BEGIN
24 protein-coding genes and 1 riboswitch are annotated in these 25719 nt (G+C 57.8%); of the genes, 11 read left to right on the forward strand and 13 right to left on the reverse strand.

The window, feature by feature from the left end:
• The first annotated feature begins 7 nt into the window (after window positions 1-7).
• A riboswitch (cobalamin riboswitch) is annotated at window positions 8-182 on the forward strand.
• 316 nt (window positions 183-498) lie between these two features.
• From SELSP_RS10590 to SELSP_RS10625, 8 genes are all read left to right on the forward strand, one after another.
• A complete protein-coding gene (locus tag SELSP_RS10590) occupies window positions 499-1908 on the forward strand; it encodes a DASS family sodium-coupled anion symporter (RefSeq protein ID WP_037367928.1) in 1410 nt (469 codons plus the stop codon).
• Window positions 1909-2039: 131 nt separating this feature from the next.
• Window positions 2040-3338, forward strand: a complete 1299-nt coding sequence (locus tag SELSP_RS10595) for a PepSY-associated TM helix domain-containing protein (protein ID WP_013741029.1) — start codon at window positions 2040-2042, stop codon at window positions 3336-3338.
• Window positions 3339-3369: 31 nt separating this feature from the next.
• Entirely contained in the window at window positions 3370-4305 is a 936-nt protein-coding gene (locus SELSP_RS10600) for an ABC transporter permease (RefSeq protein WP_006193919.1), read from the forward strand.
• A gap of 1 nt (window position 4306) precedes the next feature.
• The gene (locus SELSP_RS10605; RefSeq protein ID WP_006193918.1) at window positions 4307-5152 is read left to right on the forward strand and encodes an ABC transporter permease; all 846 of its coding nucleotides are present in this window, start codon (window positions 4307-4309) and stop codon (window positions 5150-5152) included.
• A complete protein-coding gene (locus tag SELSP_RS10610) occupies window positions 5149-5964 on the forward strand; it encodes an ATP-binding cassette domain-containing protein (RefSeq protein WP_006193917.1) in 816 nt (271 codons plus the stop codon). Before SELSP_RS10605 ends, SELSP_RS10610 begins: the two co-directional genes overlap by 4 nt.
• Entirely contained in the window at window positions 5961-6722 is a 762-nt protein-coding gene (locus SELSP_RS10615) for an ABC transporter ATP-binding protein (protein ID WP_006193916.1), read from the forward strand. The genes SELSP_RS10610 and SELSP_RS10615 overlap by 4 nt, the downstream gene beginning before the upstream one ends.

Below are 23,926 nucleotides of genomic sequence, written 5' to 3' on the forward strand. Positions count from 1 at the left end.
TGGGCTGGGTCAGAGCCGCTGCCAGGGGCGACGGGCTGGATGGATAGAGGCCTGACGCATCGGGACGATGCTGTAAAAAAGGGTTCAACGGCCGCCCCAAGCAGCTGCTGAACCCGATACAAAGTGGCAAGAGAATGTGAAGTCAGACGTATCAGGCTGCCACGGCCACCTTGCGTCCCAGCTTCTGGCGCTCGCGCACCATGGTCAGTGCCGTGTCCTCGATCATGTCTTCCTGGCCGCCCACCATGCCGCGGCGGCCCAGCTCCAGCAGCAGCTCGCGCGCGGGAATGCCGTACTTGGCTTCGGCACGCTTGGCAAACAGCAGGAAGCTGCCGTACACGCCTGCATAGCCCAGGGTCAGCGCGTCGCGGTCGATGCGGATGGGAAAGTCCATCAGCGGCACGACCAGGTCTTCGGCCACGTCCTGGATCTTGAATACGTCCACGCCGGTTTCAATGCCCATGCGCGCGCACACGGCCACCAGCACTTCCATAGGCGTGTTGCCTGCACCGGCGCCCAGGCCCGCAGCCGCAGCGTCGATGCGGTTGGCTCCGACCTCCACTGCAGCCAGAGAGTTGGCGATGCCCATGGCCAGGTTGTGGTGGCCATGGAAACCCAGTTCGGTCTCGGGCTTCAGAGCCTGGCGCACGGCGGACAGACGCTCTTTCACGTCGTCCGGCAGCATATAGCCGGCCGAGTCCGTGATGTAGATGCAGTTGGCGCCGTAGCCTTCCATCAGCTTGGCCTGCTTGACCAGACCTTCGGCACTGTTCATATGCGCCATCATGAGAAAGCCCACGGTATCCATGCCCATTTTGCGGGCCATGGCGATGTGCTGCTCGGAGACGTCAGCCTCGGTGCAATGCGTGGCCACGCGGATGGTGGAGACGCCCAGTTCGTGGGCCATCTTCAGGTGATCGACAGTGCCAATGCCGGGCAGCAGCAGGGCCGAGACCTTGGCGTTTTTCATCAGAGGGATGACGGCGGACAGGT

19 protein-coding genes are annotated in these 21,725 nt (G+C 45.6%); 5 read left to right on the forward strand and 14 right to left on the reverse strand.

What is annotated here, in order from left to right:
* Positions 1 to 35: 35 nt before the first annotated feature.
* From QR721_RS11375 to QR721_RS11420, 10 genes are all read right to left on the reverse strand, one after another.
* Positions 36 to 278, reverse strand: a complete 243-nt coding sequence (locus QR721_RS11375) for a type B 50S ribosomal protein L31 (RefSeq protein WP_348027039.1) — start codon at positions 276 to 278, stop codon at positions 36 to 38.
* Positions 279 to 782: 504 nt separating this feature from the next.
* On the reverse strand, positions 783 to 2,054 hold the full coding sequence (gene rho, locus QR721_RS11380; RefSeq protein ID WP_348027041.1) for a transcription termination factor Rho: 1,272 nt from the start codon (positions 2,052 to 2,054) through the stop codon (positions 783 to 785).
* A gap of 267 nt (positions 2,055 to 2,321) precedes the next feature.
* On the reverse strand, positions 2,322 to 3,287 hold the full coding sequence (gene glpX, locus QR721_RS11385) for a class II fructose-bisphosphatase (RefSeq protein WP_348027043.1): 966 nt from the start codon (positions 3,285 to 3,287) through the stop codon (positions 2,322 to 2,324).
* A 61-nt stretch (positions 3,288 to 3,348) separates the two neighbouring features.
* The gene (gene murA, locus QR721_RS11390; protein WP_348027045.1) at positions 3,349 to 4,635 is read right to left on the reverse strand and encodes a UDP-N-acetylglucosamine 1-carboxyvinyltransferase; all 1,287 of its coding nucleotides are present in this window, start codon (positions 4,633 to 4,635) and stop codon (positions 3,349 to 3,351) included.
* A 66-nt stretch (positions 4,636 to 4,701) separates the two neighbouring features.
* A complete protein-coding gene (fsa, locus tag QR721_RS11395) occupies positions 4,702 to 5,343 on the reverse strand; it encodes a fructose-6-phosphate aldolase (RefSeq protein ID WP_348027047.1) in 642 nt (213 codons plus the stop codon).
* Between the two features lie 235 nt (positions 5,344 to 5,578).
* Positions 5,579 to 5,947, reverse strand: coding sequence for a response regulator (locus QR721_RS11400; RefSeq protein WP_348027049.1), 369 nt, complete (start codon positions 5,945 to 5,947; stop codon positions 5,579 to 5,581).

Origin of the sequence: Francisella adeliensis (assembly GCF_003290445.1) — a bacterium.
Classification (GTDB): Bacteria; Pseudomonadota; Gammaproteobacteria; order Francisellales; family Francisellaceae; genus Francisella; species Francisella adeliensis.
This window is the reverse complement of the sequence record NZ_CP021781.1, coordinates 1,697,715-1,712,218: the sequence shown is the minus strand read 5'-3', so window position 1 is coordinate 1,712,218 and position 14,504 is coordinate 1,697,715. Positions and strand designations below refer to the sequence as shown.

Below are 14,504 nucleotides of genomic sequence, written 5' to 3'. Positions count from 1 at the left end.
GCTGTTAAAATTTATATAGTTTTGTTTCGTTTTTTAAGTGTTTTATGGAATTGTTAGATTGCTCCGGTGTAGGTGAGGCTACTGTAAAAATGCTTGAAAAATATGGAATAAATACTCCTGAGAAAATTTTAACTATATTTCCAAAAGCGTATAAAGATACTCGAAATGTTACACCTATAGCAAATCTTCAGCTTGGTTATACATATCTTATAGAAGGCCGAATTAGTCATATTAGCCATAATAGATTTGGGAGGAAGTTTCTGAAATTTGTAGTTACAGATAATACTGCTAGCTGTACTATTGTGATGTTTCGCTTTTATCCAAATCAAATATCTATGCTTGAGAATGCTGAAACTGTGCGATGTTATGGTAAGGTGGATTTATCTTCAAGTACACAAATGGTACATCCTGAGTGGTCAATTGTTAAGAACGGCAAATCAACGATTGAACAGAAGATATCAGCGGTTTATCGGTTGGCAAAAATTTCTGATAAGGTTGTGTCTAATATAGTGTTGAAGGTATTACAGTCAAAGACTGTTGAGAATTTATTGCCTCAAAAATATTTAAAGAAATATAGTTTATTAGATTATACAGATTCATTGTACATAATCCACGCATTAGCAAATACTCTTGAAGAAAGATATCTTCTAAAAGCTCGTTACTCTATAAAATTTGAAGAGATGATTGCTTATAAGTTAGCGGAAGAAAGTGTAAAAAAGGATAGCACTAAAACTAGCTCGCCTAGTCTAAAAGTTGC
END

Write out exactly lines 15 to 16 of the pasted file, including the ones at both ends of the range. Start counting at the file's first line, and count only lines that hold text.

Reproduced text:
• Entirely contained in the window at window positions 5961-6722 is a 762-nt protein-coding gene (locus SELSP_RS10615) for an ABC transporter ATP-binding protein (protein ID WP_006193916.1), read from the forward strand. The genes SELSP_RS10610 and SELSP_RS10615 overlap by 4 nt, the downstream gene beginning before the upstream one ends.

Below are 23,926 nucleotides of genomic sequence, written 5' to 3' on the forward strand. Positions count from 1 at the left end.